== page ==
I see the force of all this; I admit that the death and burial of a seed, while it suggests the bare possibility of man surviving that dissolution which we call death, by no means raises the presumption that it is so to the height of a proof. All we can say is that there are certain analogies for it from plant life, and other analogies against it from animal life; and who can tell which way it will ultimately turn? It is at this stage of the argument that the resurrection of Jesus Christ comes in to decide our wavering minds. Until Easter day we stand with the disciples, questioning what the resurrection of the dead should mean; but now we question no longer. In this respect we are as the contemporaries of Columbus were when he boldly set sail from Palos in August, 1492, and in less than three months set at rest the problem of ages. His return from the voyage to the Bahamas turned presumption into proof. It was no longer a question on which sides might be taken. In a sense it was now set at rest. It admitted no further argument. Those who continued obstinate, and held out for the old opinion, as some of Columbus' contemporaries did, in spite of evidence to the contrary, could only be left to their own obstinacy.

(J. B. Heard, M. A.)

Elias, Elijah, James, Jesus, John, Peter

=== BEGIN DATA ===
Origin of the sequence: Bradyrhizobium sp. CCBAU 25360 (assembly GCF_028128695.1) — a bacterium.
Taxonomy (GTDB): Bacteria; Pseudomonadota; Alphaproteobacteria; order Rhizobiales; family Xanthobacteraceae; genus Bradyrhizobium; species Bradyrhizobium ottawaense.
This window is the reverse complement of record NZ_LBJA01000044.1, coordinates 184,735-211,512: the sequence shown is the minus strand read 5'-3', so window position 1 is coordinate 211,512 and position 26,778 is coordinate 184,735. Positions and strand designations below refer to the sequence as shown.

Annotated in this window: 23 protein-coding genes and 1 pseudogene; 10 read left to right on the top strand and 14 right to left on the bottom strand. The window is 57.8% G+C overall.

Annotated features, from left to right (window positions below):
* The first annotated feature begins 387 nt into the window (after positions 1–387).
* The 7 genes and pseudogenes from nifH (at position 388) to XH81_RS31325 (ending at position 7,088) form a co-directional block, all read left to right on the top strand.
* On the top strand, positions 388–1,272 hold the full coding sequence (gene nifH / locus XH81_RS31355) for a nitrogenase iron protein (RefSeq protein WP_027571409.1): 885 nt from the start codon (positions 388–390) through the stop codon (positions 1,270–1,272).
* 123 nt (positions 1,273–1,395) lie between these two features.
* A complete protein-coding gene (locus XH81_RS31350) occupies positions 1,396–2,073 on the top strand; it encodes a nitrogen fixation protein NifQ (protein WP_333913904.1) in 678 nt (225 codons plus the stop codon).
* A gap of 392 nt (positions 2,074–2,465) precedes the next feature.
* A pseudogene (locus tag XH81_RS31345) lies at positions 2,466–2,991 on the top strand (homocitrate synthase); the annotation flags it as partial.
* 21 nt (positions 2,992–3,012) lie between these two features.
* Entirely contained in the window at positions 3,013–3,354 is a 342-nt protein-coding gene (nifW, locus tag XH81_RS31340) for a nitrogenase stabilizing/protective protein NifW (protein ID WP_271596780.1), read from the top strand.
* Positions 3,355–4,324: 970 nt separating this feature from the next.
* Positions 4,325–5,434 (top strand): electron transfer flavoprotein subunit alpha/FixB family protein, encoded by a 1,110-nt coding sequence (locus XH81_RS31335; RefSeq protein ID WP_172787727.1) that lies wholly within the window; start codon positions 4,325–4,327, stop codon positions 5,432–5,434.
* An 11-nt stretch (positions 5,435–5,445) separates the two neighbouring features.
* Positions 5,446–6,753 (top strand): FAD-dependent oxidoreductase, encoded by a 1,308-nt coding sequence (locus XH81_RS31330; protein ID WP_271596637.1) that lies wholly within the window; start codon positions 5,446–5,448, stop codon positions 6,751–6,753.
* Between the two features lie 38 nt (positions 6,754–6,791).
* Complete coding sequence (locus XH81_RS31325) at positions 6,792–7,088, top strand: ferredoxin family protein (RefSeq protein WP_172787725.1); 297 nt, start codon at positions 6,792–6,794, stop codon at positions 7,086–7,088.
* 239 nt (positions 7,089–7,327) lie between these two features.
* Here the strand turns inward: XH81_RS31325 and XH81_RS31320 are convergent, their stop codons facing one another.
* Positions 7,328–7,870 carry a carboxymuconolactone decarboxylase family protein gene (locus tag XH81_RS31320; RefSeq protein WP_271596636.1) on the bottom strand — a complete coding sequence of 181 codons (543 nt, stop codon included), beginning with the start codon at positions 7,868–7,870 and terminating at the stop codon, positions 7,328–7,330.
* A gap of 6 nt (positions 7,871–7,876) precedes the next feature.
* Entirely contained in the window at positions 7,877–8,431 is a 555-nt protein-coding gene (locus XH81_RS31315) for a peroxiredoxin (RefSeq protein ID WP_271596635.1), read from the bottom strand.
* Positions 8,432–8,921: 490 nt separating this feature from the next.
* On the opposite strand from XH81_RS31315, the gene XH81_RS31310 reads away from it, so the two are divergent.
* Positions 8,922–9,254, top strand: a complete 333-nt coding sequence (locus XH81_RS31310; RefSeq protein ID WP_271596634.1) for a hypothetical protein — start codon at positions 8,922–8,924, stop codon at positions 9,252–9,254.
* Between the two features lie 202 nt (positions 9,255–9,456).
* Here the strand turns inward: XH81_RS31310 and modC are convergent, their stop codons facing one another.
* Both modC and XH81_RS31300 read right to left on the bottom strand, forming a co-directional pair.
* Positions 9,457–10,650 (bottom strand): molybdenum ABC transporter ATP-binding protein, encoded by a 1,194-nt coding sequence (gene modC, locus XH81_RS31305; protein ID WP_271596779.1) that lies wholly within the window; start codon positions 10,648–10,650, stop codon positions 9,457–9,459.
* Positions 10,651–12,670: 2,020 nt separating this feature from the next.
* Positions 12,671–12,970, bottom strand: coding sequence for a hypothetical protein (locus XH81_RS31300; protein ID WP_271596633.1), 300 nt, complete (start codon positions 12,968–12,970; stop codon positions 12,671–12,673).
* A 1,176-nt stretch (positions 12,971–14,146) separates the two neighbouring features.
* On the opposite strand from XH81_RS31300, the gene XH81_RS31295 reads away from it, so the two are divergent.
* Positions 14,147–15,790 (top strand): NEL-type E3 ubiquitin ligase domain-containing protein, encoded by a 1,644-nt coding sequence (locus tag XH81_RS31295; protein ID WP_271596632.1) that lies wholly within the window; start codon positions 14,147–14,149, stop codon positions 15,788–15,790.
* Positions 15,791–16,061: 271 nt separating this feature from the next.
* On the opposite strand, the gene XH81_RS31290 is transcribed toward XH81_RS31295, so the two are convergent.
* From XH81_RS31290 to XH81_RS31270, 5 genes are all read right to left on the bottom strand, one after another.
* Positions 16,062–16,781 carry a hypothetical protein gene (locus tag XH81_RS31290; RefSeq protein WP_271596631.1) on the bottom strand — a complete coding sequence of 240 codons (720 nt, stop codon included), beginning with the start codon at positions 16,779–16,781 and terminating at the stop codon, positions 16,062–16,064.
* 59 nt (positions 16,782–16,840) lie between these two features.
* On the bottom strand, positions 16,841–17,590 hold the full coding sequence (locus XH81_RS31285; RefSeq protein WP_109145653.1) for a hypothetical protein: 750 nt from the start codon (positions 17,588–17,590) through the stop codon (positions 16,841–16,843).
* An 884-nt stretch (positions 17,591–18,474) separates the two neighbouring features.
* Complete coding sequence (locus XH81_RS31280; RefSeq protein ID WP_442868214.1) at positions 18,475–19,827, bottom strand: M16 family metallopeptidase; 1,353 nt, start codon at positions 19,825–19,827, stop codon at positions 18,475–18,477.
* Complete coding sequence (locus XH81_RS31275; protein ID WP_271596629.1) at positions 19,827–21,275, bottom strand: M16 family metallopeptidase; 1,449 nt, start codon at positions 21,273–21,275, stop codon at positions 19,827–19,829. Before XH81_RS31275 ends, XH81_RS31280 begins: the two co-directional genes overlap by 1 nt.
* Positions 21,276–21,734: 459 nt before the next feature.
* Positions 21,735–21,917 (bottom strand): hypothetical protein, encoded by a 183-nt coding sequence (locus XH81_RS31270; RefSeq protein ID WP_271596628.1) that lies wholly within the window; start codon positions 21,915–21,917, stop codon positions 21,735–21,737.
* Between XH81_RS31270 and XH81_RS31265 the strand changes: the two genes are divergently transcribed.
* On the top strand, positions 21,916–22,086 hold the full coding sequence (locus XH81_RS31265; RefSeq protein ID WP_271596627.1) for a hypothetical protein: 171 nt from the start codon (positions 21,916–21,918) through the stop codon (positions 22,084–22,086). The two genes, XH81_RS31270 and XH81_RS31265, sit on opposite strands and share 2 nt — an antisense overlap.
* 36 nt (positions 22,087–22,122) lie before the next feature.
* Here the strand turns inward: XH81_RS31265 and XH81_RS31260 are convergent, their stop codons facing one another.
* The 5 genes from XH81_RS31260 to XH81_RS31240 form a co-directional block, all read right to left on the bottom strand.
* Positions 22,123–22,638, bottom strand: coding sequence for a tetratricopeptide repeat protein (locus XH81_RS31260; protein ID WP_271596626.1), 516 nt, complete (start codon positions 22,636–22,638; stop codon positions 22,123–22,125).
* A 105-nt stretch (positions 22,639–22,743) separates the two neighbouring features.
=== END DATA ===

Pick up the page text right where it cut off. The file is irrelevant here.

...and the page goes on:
Caesarea Philippi, Capernaum, Galilee, High Mountain
Although, Asking, Dead, Discussing, Frequently, Kept, Matter, Mean, Meant, Questioning, Rising, Saying, Seized, Statement, Themselves
1. Jesus is transfigured.
11. He instructs his disciples concerning the coming of Elijah;
14. casts forth a deaf and mute spirit;
30. foretells his death and resurrection;
33. exhorts his disciples to humility;
38. bidding them not to prohibit such as are not against them,
42. nor to give offense to any of the faithful.

Dictionary of Bible Themes
Mark 9:2-13

     5092   Elijah

Mark 9:9-11

     2580   Christ, transfiguration

February 2 Evening
One star differeth from another star in glory.--I COR. 15:41. By the way they had disputed among themselves, who should be the greatest. And he sat down, and called the twelve, and saith unto them, If any man desire to be first, the same shall be last of all.--Be clothed with humility: for God resisteth the proud, and giveth grace to the humble. Humble yourselves therefore under the mighty hand of God, that he may exalt you in due time. Let this mind be in you, which was also in Christ Jesus: who